So a few months back I remembered an assessment from my graduate work in reading that I wanted to try - one that targets oral vocabulary, specifically.  Although I was unable to get my hands on that specific assessment (the Peabody), our speech pathologist had something very similar for both receptive and expressive vocabulary.  I spent some time skimming through these two assessments and decided to give them a shot with one of our eighth graders (let's call him Tito) who has been through just about every Tier 2 intervention we offer.  At this point in the year, I begin to panic when nothing is working because I know that my time is limited with our almost-freshmen, and I need to act quickly to pinpoint a solution.

What I found did not surprise me one bit with this kiddo, and my former hypothesis that oral vocabulary is at the root of many of our English Language Learners' reading struggles sprung to life again with all sorts of questions attached to it.  Tito's scores on both the receptive and expressive vocabulary tests were in the very low average and below average range.  During the receptive vocabulary testing (where he had to identify pictures that best matched the words that I gave him), his responses came quickly.  However, the expressive vocabulary assessment was almost painful - he took so much time trying to formulate words for the pictures that at one point I wondered if he had forgotten that he was supposed to give an answer!  In several instances he finally gave up and said, "I don't really know."  Also, at times when the answers were incorrect, Tito's response was a short phrase description of the actual word.  It was obvious he was trying his best to express himself correctly every time.

I then started to formulate a list of questions that I will be pondering over the next few months:

  • What can I do, as a reading specialist, to help close the gap for these ELLs who fall under the RtI umbrella?  It is my responsibility to "catch them up" in reading, and yet I'm not trained to develop tens of thousands of missing pieces in oral vocabulary.  This is the most loaded question and very general, so then I started to get specific.
  • Will testing more of our ELLs produce the same information?
  • How do these gaps effect their performance in their content area classes?
  • What can I do to communicate this information to our staff?
  • How can I support our students who are lacking in oral and aural vocabulary so that they can be more successful?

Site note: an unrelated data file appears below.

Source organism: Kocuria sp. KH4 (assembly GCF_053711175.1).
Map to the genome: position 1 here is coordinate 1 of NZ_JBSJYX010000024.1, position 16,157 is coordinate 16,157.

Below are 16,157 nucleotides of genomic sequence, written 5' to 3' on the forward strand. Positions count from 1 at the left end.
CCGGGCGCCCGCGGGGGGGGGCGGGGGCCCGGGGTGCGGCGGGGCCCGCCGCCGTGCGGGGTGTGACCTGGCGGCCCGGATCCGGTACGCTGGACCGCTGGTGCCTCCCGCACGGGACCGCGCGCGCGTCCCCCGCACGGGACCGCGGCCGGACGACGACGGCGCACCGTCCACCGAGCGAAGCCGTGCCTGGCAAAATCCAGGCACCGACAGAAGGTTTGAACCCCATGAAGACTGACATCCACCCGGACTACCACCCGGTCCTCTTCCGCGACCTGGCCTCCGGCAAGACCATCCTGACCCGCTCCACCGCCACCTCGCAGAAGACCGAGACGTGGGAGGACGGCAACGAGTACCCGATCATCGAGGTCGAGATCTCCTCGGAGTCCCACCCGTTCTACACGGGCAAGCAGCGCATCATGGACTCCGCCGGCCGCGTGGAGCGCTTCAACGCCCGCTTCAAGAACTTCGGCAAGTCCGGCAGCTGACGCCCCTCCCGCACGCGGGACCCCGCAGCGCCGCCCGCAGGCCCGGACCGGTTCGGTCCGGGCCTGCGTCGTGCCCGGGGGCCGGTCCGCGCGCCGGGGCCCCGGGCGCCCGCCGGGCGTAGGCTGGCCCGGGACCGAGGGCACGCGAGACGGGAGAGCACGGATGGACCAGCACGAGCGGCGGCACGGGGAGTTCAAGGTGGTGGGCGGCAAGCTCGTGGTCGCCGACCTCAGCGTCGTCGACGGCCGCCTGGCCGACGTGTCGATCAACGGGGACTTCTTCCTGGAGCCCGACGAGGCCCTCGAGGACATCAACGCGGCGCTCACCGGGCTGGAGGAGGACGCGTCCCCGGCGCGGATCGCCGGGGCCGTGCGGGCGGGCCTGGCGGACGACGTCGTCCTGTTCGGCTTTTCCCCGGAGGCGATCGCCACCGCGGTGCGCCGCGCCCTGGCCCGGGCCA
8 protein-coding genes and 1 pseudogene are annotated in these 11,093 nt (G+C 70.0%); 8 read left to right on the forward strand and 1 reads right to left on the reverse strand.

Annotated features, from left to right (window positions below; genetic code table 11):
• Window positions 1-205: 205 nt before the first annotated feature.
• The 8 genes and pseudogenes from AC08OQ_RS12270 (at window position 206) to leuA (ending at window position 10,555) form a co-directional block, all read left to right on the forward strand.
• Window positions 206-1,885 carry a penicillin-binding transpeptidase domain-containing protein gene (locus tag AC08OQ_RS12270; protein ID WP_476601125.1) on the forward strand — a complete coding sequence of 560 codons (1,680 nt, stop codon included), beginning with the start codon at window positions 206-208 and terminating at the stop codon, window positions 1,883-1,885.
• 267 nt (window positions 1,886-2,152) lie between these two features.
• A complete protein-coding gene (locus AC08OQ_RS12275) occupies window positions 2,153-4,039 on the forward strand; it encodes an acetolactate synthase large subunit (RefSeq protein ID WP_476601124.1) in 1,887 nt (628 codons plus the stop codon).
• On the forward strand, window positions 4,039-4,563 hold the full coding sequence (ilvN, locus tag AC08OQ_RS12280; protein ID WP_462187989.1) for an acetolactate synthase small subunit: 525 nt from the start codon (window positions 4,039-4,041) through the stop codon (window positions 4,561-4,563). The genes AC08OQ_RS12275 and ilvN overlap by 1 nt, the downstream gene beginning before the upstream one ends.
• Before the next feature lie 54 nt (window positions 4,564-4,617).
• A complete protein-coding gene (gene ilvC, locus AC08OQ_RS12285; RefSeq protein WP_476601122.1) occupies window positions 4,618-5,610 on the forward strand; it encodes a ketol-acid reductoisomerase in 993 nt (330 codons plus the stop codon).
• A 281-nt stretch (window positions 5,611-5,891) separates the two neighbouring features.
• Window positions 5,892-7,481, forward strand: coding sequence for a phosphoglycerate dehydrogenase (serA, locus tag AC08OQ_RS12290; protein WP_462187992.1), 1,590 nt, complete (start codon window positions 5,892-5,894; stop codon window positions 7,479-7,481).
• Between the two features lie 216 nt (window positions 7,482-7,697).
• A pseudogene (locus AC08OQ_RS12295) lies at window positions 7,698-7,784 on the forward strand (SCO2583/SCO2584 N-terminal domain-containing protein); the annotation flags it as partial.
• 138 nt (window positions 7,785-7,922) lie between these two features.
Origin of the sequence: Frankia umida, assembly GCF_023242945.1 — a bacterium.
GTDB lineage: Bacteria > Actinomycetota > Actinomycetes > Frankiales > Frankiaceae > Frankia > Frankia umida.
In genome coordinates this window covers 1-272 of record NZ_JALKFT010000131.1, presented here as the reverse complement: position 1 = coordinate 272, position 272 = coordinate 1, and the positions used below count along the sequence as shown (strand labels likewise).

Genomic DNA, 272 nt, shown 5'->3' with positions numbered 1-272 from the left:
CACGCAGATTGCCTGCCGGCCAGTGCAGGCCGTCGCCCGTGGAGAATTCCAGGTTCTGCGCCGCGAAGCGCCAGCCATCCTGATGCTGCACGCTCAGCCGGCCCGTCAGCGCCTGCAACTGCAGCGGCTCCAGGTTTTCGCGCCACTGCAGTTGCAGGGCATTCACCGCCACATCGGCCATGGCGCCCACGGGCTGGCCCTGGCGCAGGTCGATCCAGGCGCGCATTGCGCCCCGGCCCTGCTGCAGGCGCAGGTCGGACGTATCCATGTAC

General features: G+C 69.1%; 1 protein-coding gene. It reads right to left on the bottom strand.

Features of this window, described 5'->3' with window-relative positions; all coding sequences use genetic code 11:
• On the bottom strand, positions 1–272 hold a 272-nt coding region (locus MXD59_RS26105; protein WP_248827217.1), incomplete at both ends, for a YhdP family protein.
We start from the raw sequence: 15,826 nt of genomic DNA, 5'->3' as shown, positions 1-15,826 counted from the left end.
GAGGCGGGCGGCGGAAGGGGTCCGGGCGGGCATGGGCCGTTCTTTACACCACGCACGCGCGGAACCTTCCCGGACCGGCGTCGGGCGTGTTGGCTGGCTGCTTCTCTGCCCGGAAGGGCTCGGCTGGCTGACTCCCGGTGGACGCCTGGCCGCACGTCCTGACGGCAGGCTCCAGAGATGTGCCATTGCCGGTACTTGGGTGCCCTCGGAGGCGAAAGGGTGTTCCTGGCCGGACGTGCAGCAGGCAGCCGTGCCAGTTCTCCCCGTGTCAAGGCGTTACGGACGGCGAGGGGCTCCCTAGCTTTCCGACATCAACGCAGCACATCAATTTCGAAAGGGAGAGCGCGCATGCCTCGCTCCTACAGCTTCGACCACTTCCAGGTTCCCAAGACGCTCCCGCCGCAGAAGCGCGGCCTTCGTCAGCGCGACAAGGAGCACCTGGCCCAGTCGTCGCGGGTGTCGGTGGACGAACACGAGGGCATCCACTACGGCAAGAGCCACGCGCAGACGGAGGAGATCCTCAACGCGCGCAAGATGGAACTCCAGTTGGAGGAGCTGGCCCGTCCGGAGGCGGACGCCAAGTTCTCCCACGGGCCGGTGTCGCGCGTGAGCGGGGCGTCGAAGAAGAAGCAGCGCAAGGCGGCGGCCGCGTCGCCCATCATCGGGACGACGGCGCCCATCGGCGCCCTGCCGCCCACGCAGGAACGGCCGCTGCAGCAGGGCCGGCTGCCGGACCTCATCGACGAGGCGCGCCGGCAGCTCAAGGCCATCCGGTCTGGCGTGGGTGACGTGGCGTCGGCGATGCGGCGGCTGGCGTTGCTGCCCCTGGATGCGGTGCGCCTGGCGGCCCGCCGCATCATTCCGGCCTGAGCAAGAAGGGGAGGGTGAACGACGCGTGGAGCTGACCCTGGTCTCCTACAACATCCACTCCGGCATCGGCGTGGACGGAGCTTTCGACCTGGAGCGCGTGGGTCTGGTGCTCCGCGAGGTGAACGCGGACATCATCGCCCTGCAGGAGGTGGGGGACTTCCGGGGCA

• What strategies work best for middle level students who have significant gaps in expressive and receptive vocabulary?
  • Within the confines of our current schedule, when can we work on these gaps?
  • How can my speech path (who is AWESOME, by the way) and I work together to make a plan, even though she is tied mostly to her students with IEPs?
  • Who else can help? (I have already talked to our speech pathologist who gave me some ideas, a bilingual reading specialist, and gotten an email from a former colleague who is hoping to help me use some resources to which she has access, and I'm super excited about all of it!)
  • At what point do I stop digging? Because I'm exhausted and exhilarated at the same time.  Although the screeners are just screeners, so are our comprehension, fluency, and phonics screeners - but you have to start somewhere, and the fact that both of Tito's tests came out just a few points from each other tells me that we do, indeed, have a problem.  
By next weekend, I hope to have a few more students assessed so I can report on how those went.  I have chosen three more students (three eighth graders and a repeat seventh grader) on which to complete testing. Once I get that done, my next step is to consult with our other reading specialists on this and formulate a plan of action after we put our resources together.

For now, friends, the next time you stand in front of your class and register that you have ten students who appear to have zoned off, take a moment to evaluate how you speak to your class.  The trick is to support them all without "dumbing it down".  The last thing we want to do is to stop exposing them to rich academic vocabulary, but know that if you do that without rephrasing and supporting, many of your kiddos may not have the skills to even understand the words that come out of your mouth.  A few years back I had this exact conversation with a respected social studies colleague who admitted that she hadn't considered that her vocabulary choice when instructing her students would impact their performance in class.  Also, we often think that if we read the text to our kiddos it will make a difference (and it sometimes does!), but imagine trying to keep up with an instructor who spoke to you in words so difficult that you often couldn't understand him, no matter what strategies you used.  What would you do?  I know what I would do, and it certainly wouldn't be to pay more attention and take more notes.  And yet this is often the answer just about every student gives when we ask them what they think they can do to improve themselves - even those who struggle due to language . . .